* LIU Hongchun ( 刘红春 ), Associate Professor of Law School, Executive Director of Human Rights Law Research Center, Yunnan University, Doctor of Laws. This paper is a phased achievement of comprehensive social survey of countries along the Belt and Road (project number: C176240101), a “Double First-Class” project of Yunnan University, and the “Research on Review Mechanism for Administrative Normative Documents” (project number: 18YJC820033), a general project of the Ministry of Education in 2018.
 
1. Xi Jinping, “Secure a Decisive Victory in Building a Moderately Prosperous Society in All Respects and Strive for the Great Success of Socialism with Chinese Characteristics for a New Era” (Paper presented at the 19th National Congress of the Communist Party of China) (Beijing: People’s Publishing House, 2017), 21.
 
2. Zhang Wenxian, “Jurisprudence of Human Rights for a New Era”, Human Rights 3 (2019).
 
3. Ibid.
 
4. “Seeking Happiness for People: 70 Years of Progress on Human Rights in China,” people.cn, accessed November 12, 2019. http://politics.peop1e.com.cn/n1/2019/0923/c1001-31366598.htm1.
 
5. At the 70th session of the UN General Assembly, President Xi Jinping put forward very clearly: “Peace, development, equity, justice, democracy and freedom are common values of all Human Beings and the lofty goals of the United Nations”. In a congratulatory letter to the symposium commemorating the 70th anniversary of the Universal Declaration of Human Rights, General Secretary Xi Jinping once again stressed that “the Chinese people are willing to work with the people of other countries to uphold the common values of human of peace, development, equity, justice, democracy and freedom, safeguard human dignity and rights, promote the formation of a more just, reasonable and inclusive global human rights governance, jointly build a Community with a Shared Future for Human Beings and create a better future for the world”.
 
6. Social organizations refer to social organizations, foundations and private non-enterprise units registered with the civil affairs departments of the people’s governments at all levels according to law.
 
7. Lester Salamon believes that the third sector is “a private organization serving the public interest” or “a non-governmental organization engaged in social welfare undertakings”. As defined in the article 71 of the Charter of the United Nations: “the third sector, i.e. non-governmental organization, refers to all organizations other than the government that engage in non-profit activities in the international scope”, including various charitable organizations, aid organizations, youth organizations, religious organizations, trade unions, cooperative associations, and operators’ associations. Some scholars in our country believe: first, the third sector should be distinguished from the government, which is a “non-governmenta1 organization (NGO)” that voluntarily provides quasi-public goods; second, it should be distinguished from the private sector, which is a “non-profit organization (NPO)” that does not take profit as its primary goal. The “third sector” referred to in this article is the “social organization” in the terms of official institutions and legislation in our country.
 
8. Dong Qiang, “The Policy Opportunity Period for Chinese Non-governmental Organizations Going Global is Coming,” Public Welfare Charity Weekly, April 28, 2019.
 
9. Su Xiling and Du Haifu, “Advance Toward the Cooperation: Rational Construction of the Relationship between Government and Social Organizations in Social Management”, Journal of Guangxi Normal University (Philosophy and Social Sciences Edition) 4 (2015).
 
10. Fang Changchun, “The Role of Government in the Formation and Development of Social Organizations”, Jianghan Academic 2 (2019).
 
11. This is a consultative mechanism established by the Economic and Social Council to cooperate with social organizations. Currently, there are three types of consultative status: general consultative status, special consultative status and registered consultative status.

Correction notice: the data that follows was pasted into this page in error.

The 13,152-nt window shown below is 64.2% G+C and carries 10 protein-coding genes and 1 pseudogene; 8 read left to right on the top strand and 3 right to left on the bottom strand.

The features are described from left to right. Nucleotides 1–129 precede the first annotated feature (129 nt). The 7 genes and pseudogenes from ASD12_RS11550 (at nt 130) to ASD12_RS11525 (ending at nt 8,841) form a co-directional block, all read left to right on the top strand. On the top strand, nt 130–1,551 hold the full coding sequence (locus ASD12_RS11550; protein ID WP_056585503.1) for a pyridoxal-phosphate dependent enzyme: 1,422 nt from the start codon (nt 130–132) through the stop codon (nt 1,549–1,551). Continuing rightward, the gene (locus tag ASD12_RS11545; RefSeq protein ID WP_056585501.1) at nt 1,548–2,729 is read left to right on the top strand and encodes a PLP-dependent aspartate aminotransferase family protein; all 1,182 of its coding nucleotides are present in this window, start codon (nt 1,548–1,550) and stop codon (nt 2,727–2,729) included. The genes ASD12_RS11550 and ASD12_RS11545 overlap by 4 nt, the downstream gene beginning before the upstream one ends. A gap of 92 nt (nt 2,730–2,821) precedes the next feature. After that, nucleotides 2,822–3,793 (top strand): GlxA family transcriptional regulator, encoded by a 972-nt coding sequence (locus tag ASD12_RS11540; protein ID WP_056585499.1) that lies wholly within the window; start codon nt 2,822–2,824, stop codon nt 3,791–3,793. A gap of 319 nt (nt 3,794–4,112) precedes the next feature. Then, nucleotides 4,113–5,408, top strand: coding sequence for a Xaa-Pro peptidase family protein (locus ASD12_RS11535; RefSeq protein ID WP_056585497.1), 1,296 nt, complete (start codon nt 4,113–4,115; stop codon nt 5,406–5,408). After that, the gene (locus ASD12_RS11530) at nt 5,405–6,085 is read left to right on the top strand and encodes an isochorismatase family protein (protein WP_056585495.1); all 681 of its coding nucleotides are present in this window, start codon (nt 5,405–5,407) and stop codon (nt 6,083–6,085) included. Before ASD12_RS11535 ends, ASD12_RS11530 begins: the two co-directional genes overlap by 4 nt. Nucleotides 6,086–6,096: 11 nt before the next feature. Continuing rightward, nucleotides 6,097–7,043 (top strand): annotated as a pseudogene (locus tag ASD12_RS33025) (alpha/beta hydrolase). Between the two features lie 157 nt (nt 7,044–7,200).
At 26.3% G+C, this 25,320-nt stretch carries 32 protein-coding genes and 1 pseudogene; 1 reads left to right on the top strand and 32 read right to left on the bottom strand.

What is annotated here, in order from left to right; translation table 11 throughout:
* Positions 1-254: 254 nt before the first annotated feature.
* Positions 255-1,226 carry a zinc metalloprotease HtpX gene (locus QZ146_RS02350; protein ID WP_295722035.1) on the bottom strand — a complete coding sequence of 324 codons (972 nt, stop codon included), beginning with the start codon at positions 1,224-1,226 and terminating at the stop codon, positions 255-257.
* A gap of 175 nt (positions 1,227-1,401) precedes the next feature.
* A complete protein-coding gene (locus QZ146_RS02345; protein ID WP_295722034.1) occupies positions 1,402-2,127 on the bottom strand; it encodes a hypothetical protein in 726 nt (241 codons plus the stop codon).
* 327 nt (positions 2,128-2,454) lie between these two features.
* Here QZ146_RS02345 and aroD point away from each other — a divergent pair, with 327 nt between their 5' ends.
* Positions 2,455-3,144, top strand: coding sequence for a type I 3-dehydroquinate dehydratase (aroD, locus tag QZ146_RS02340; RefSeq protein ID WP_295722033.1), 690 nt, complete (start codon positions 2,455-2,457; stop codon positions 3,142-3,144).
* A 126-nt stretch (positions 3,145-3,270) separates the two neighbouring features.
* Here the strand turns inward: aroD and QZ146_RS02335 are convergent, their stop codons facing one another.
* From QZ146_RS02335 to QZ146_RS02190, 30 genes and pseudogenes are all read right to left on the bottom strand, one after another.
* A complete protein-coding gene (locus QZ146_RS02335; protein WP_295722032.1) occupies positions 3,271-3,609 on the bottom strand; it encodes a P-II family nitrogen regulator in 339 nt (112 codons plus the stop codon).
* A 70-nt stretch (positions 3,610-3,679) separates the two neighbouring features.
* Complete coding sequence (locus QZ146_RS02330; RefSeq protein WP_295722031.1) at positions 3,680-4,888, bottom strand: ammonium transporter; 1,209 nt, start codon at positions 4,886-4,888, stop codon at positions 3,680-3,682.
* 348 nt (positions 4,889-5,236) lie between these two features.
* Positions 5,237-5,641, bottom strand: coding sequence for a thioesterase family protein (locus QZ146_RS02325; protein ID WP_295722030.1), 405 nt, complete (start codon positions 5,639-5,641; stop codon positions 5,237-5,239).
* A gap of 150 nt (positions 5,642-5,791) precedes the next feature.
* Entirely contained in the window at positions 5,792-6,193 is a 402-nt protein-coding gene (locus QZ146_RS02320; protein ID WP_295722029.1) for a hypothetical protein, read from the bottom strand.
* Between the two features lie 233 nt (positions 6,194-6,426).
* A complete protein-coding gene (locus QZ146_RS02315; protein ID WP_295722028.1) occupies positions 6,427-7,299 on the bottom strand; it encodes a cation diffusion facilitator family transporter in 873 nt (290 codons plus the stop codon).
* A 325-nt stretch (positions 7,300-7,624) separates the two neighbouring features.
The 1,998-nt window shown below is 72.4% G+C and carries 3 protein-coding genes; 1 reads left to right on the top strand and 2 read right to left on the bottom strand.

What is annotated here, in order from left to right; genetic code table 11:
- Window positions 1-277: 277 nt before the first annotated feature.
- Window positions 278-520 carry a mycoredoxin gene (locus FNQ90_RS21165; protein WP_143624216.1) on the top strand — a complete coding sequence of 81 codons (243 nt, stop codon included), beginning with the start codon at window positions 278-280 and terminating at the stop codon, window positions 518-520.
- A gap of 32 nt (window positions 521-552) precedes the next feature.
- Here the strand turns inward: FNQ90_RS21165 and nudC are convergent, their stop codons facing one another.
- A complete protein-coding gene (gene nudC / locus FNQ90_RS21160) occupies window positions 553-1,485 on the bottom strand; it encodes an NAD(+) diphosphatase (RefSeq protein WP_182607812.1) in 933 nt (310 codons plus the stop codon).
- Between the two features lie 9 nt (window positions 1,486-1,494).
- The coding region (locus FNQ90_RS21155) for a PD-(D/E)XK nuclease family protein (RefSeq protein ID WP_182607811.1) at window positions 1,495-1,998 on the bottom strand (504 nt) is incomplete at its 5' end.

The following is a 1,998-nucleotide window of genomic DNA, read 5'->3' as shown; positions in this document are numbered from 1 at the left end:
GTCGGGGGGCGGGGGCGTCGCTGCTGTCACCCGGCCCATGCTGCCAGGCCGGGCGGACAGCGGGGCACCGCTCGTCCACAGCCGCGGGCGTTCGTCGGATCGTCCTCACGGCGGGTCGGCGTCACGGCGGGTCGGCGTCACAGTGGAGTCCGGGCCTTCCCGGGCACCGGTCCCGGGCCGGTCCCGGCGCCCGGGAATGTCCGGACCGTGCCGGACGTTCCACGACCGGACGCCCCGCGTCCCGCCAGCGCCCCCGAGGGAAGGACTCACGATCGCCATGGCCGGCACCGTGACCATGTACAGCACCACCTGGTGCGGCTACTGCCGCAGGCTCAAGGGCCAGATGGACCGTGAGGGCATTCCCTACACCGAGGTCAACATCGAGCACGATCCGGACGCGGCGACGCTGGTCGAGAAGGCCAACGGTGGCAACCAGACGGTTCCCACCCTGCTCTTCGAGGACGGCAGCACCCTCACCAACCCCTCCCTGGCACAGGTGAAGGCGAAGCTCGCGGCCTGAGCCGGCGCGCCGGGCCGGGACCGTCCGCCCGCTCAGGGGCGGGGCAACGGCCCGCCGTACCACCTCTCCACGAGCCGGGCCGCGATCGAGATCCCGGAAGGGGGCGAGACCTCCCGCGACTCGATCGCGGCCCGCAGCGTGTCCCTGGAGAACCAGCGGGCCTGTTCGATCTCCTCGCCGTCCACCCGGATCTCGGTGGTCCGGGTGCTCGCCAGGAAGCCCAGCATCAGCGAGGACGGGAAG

12. Wang Zumin. “With Increasing Global Influence, the Chinese Social Organizations Go Global with Many Highlights.” Accessed January 6, 2020, https://www.chinanews.com/gn/2020/01-06/9052443.shtm1.
 
13. Ibid.
 
14. Official websites of various social organizations and WeChat public accounts.
 
15. Liang Deyou, “The Legitimacy Dilemma of Social Organizations Participating in Social Co-governance and Its Policy Adjustment”, Social Science Journal 3 (2019).
 
16. Xiao Guoxing, “On the Function and Causes of Energy Law System Structure”, Academic Journal of Zhongzhou 4 (2008).
 
17. International Liaison Department, Foreign Affairs Office of Yunnan Provincial People’s Government, “Action Plan for Yunnan Social Organizations Going to Laos,” accessed July 22, 2019, http://yfao.yn.gov.cn/yhjw/ mjjw/201907/t20190722_879405.html.
 
18. China NGO Network for International Exchanges. “Successfully Holding a Training Course on Capacity Building for Local Social Organizations ‘Going Global’.” Accessed October 3, 2019, http://www.cnie.org.cn/ www/NewsInfo.asp?NewsId=1316.
 
19. Huang Haoming, Social Organizations Going Global — Strategy and Path for Chinese Rule of Law (Beijing:University of International Business and Economics Press, 2015), 131.
 
20. Ibid.
 
21. Ibid., 19
 
22. Ibid.
 
23. Ibid.
 
24. Ding Huiping, “Dependence, Development and Isomorphism: The Development Process of Social Organizations in Contemporary China”, Learning and Exploration 10 (2019).
 
25. Zhou Jun, “Advance Toward ‘Compliance Supervision’ — Review and Prospect of the Development of Social Organization Management System over the Past 40 Years since the Reform and Opening Up”, Administrative Tribune 4 (2019).
 
26. Liu Zheng, “With the Core of System Construction, Striving to Carve out a Path of Social Organization Development with Chinese Characteristics,” China Society News, January 6, 2020.
 
27. Chen Haisong, “The Legal Restatement of the Principle of Risk Prevention — Centered on Risk Control”,Tsinghua Forum of Rule of Law 1 (2016).
 
28. Guo Zhouming, “Tian Yunhua and Zhou Yanping: China’s Plan for Risk Control of Overseas Investment by Enterprises under De-globalization — Based on the Perspective of the Belt and Road Initiative”, Nankai Journal (Philosophy, Literature and Social Science Edition) 6 (2019).
 
29. Ibid., 26.
 
30. Ibid.
 
31. Social capital refers to the resources obtained by social organizations through their social network relationships.
 
32. The term was put forward by Gao Bingzhong, “The Legitimacy of Social Organizations” Social Sciences in China 2 (2000). It refers to resulting in the understanding and even participation of some people and certain groups due to certain social legitimacy.
 
33. Zhou Tianyong, “Analysis and Interpretation of Supplies Arrangement for a Community with a Shared Future for Human Beings and the Belt and Road Initiative from an Economic Perspective”, Review of Economic Research 37 (2018).